Rathlin Poet: “The War Game”

Living on Rathlin Island, six miles from Ballycastle in North Antrim, Mary Cecil ponders life and chronicles her thoughts in poetic form. “The Rathlin Poet”, as she is known, has penned a great many poems, including anti-war verses: hardly surprising for the daughter of a soldier psychologically scarred during service in WW2.

Rathlin, surrounded by many shipwrecks, is a place where all faiths share the cross-community graveyard at St Thomas’, so it is no surprise that amongst them lie servicemen of various nationalities. The slaughtered of two world wars lie in this place, presented to the island by the sea, human wrecks laid ashore for eternal rest.

At a time when the Irish government is stealthily pushing its 26-county republic away from the principle of neutrality that has persisted since its very foundation, pushing towards conscription of its Defence Forces into EU and NATO armies, pushing its people to war, this poetic offering from Cecil, “The War Game” is timely.

When Irish, UK, EU and US governments scowl upon citizens that justifiably question their policies or dare to challenge or seek explanation for their enabling of what seems like the perpetual slaughter of Ukrainian and Russian citizens, rather than seeking ceasefire and peace, it is refreshing and reassuring to hear this poetic voice rise and challenge the status quo.

The War Game

They want to conscript my heart
Into the killing machine
Of war without end
Abandon my soul
In the battlefield’s of conscience
Weaponize my mind
And deny my humanity
On the altars of hate
Kill my belief in the oneness of all
To commit to not seeing
What must be seen
Beyond the screens
Where war is a game
Sanitised and sacrosanct
Turn off the light of understanding
Feel the hate
Of the merchants of war
Till the end of our world

(Reproduced with permission from the author, copyright Mary Cecil).

Cecil considers her anti-war poems to be amongst her most important work and at a time when there is continuous western momentum driving nations into war rather than towards unity and peace, who could disagree that the world needs to hear their message? Observing that money-making on the back of war is colossal, she views money, power and greed as being the great levers generating this seemingly unstoppable momentum. Like many, she believes the end to this conflict can come through peace negotiations, and questions why they aren’t happening now.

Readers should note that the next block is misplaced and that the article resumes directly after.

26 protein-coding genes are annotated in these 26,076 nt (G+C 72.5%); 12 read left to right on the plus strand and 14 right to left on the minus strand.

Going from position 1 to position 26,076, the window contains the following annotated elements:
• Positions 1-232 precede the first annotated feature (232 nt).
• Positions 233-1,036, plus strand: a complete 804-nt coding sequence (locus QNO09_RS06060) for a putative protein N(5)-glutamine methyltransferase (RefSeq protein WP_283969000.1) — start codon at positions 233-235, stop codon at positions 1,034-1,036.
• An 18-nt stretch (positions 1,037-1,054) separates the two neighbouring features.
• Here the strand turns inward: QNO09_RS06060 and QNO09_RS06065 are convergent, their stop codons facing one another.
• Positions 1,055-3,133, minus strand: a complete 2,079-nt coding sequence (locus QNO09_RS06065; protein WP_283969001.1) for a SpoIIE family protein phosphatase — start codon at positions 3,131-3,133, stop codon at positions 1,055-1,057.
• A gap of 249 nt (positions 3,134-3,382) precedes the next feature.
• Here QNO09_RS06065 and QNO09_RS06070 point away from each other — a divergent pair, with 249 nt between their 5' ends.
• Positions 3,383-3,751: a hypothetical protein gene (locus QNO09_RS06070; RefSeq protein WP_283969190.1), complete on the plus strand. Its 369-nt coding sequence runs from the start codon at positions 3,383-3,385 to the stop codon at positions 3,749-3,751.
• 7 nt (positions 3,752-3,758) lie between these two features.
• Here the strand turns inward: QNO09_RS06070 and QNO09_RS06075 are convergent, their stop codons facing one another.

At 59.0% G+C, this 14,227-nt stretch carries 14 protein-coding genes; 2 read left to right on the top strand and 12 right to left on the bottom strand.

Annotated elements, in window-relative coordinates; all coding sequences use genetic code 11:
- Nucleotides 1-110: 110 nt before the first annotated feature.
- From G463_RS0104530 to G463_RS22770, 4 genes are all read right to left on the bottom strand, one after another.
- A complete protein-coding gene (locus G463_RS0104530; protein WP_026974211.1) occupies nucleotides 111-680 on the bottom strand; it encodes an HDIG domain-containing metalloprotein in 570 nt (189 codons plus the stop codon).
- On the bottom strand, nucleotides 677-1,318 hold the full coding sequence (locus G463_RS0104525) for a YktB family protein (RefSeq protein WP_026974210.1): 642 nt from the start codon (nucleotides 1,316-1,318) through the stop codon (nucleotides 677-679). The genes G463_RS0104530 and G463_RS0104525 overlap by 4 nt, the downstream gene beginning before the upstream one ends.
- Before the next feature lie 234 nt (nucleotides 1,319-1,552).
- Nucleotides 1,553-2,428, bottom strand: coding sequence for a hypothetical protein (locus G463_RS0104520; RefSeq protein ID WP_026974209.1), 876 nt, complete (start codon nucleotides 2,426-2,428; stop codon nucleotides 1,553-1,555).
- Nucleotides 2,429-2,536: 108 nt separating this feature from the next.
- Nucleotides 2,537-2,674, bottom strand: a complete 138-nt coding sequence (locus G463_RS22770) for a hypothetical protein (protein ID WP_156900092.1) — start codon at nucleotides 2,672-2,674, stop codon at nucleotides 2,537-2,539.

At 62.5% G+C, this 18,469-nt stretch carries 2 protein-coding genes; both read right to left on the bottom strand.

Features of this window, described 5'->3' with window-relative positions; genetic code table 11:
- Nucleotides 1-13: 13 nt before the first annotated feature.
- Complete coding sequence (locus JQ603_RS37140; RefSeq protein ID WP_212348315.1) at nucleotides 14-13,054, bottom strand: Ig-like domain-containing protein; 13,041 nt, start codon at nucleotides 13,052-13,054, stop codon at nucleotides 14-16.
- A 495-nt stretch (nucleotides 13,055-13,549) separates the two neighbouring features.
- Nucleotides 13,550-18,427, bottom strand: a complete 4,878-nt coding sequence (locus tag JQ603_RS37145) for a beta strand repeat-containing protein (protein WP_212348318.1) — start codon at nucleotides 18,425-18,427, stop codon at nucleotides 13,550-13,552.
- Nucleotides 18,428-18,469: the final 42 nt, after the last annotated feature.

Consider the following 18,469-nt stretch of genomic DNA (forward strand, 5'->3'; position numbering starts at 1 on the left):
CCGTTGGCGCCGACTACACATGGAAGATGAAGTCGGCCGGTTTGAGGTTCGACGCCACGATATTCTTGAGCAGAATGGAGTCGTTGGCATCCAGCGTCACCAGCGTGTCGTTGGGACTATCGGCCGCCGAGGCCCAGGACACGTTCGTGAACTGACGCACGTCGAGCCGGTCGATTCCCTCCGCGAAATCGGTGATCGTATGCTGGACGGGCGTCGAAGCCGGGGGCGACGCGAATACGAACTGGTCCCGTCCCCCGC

Cecil suggests that a great philosophy to embrace is “the Earth is but one country and mankind its citizens” and explains that her passion for writing anti-war poetry rises from the unseen and immeasurable damage that war causes, her personal experience triggered in turn by her father’s experience of war. Her father whom she describes as highly intelligent and a great humanitarian, served in WW2 where what he witnessed affected him profoundly, drove him into alcoholism and in turn made her childhood a struggle. She experienced poverty and insecurity when growing up, something she describes as a real cost of war, something that goes down through the generations.

Poignant as Cecil’s poem is she also provides a chillingly relevant quote from Nazi Herman Goehring:

“Of course the people don’t want war. But after all, it’s the leaders of the country who determine the policy, and it’s always a simple matter to drag the people along whether it’s a democracy, a fascist dictatorship, or a parliament, or a communist dictatorship. Voice or no voice, the people can always be brought to the bidding of the leaders. That is easy. All you have to do is tell them they are being attacked, and denounce the pacifists for lack of patriotism, and exposing the country to greater danger.”

— Herman Goehring at the Nuremberg trials

This Nazi quote on how to drag the people along into war, “into the killing machine” as Cecil describes it, sounds familiar, doesn’t it?

They will not conscript Cecil’s heart, comrades, nor mine.

Peace, Land, Bread.

  • The Ballycastle Comrade